Born on her grandfather’s original Adair County allotment, this daughter of a Cherokee father and Irish-Dutch mother rose to become the first female deputy chief of the second largest tribe in North America in 1983, and its first principal chief in 1985. The latter occurred when President Ronald Reagan appointed principal chief Ross Swimmer as head of the federal Bureau of Indian Affairs. She held the office for ten years, twice winning re-election, the second time with 83% of the vote.
She long labored as chief for her announced “long-term goal…to develop the economy of the tribe in 14 counties of northeastern Oklahoma where many of our 67,000 members are concentrated.”
Historian Linda D. Wilson catalogued some of Mankiller’s glittering accomplishments as leader of a tribe that had 140,000 enrolled members and a $75-million budget:
“Increasing tribal membership and revenues by almost 200 percent, opening three rural health centers, expanding the Head Start program for Cherokee children, and starting a center for prevention of drug abuse….she was a founding director of the Cherokee Nation Community Development Department. Mankiller helped establish an Office of Tribal Justice in the U.S. Department of Justice and helped found the Women Empowering Women for Indian Nations.”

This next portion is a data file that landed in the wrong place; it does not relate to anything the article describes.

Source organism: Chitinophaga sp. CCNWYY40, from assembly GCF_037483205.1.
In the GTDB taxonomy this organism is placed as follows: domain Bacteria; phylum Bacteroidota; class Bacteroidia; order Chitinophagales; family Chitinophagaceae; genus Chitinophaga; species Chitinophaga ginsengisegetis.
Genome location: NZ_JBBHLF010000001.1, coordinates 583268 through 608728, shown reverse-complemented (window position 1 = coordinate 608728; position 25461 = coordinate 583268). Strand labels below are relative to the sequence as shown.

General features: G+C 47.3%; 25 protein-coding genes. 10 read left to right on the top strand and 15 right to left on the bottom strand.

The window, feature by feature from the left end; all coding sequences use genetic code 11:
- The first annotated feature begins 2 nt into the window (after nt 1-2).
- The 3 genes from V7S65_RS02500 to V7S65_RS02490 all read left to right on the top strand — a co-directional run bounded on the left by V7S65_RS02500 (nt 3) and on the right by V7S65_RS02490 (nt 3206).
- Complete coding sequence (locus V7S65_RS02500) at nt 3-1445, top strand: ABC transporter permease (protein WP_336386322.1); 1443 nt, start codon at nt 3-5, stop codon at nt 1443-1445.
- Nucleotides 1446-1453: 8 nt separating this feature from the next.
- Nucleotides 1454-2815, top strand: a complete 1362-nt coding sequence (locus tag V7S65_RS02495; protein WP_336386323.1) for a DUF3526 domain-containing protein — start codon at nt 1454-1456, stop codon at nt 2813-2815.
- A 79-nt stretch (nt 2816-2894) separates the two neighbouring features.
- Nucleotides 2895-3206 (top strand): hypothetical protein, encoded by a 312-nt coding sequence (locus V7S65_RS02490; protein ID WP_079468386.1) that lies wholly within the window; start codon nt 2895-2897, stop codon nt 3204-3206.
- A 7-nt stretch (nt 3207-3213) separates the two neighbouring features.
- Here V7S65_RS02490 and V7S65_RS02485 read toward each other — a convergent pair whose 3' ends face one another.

Underneath those historic accomplishments beat a heart that burned for her people. The federal urbanization program moved Mankiller from the Cherokee country of northeast Oklahoma to San Francisco in 1957 as it sought to deliver Indians from desultory reservations. She recalled that she “cried for days, not unlike the children who had stumbled down the Trail of Tears so many years before. I wept tears…tears from my history, from my tribe’s past. They were Cherokee tears.”
She reached adulthood amidst the locus of 1960s societal upheaval, the area of California that encompassed San Francisco, Berkeley, and Oakland. This included the mostly-Indian occupation of abandoned Alcatraz Prison in a successful attempt to bring attention to broken treaties and Native health problems. These and other Native protests propelled Mankiller, a married mother of two children, to a late college degree, organizing work among California Indians, and a return to her native Oklahoma to serve her tribe and labor for improvements in their plight.
Failing health caused her to retire as chief in 1997. She lived on her old family allotment, cooked on a wood-burning stove, and pursued a vibrant writing and speaking schedule. She won a bevy of laurels, including the nation’s supreme civilian honor, the Presidential Medal of Freedom, before dying of pancreatic cancer in 2009.
The above article is a bonus to the fascinating historical content found within our book
Oklahomans Vol 2 :
Statehood - 2020s
which can be purchased HERE.
View the inspiring 2-minute preview video HERE.